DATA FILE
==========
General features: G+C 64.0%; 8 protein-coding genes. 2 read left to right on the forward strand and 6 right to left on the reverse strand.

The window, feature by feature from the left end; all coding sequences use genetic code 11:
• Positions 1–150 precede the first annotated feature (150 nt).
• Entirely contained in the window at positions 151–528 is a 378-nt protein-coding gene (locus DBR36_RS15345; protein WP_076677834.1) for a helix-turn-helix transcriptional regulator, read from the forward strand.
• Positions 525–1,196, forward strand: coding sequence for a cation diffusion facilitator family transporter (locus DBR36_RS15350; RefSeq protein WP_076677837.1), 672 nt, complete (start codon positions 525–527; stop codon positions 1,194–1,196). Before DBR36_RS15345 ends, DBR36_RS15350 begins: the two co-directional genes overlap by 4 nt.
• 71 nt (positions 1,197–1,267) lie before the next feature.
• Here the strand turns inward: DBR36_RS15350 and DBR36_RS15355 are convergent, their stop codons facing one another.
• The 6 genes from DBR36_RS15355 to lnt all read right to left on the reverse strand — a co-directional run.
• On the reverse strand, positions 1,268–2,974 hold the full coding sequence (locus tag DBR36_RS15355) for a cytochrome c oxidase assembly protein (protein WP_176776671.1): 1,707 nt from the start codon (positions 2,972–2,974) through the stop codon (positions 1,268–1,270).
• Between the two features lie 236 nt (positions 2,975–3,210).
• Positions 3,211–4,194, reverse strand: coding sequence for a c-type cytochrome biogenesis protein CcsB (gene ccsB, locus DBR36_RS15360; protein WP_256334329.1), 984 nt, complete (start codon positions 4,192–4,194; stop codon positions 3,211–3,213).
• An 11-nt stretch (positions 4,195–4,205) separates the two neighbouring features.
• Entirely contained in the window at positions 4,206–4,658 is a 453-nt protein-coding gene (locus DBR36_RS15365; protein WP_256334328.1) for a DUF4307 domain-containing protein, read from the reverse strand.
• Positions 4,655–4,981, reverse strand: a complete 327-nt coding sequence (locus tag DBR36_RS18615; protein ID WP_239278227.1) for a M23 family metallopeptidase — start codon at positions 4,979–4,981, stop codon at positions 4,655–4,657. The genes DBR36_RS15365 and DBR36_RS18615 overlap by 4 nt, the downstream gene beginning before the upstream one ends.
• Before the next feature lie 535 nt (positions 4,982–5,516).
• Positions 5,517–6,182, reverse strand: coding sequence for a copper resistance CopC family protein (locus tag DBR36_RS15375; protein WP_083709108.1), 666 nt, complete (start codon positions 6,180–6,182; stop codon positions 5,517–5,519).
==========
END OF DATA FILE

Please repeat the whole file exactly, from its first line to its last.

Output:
General features: G+C 64.0%; 8 protein-coding genes. 2 read left to right on the forward strand and 6 right to left on the reverse strand.

The window, feature by feature from the left end; all coding sequences use genetic code 11:
• Positions 1–150 precede the first annotated feature (150 nt).
• Entirely contained in the window at positions 151–528 is a 378-nt protein-coding gene (locus DBR36_RS15345; protein WP_076677834.1) for a helix-turn-helix transcriptional regulator, read from the forward strand.
• Positions 525–1,196, forward strand: coding sequence for a cation diffusion facilitator family transporter (locus DBR36_RS15350; RefSeq protein WP_076677837.1), 672 nt, complete (start codon positions 525–527; stop codon positions 1,194–1,196). Before DBR36_RS15345 ends, DBR36_RS15350 begins: the two co-directional genes overlap by 4 nt.
• 71 nt (positions 1,197–1,267) lie before the next feature.
• Here the strand turns inward: DBR36_RS15350 and DBR36_RS15355 are convergent, their stop codons facing one another.
• The 6 genes from DBR36_RS15355 to lnt all read right to left on the reverse strand — a co-directional run.
• On the reverse strand, positions 1,268–2,974 hold the full coding sequence (locus tag DBR36_RS15355) for a cytochrome c oxidase assembly protein (protein WP_176776671.1): 1,707 nt from the start codon (positions 2,972–2,974) through the stop codon (positions 1,268–1,270).
• Between the two features lie 236 nt (positions 2,975–3,210).
• Positions 3,211–4,194, reverse strand: coding sequence for a c-type cytochrome biogenesis protein CcsB (gene ccsB, locus DBR36_RS15360; protein WP_256334329.1), 984 nt, complete (start codon positions 4,192–4,194; stop codon positions 3,211–3,213).
• An 11-nt stretch (positions 4,195–4,205) separates the two neighbouring features.
• Entirely contained in the window at positions 4,206–4,658 is a 453-nt protein-coding gene (locus DBR36_RS15365; protein WP_256334328.1) for a DUF4307 domain-containing protein, read from the reverse strand.
• Positions 4,655–4,981, reverse strand: a complete 327-nt coding sequence (locus tag DBR36_RS18615; protein ID WP_239278227.1) for a M23 family metallopeptidase — start codon at positions 4,979–4,981, stop codon at positions 4,655–4,657. The genes DBR36_RS15365 and DBR36_RS18615 overlap by 4 nt, the downstream gene beginning before the upstream one ends.
• Before the next feature lie 535 nt (positions 4,982–5,516).
• Positions 5,517–6,182, reverse strand: coding sequence for a copper resistance CopC family protein (locus tag DBR36_RS15375; protein WP_083709108.1), 666 nt, complete (start codon positions 6,180–6,182; stop codon positions 5,517–5,519).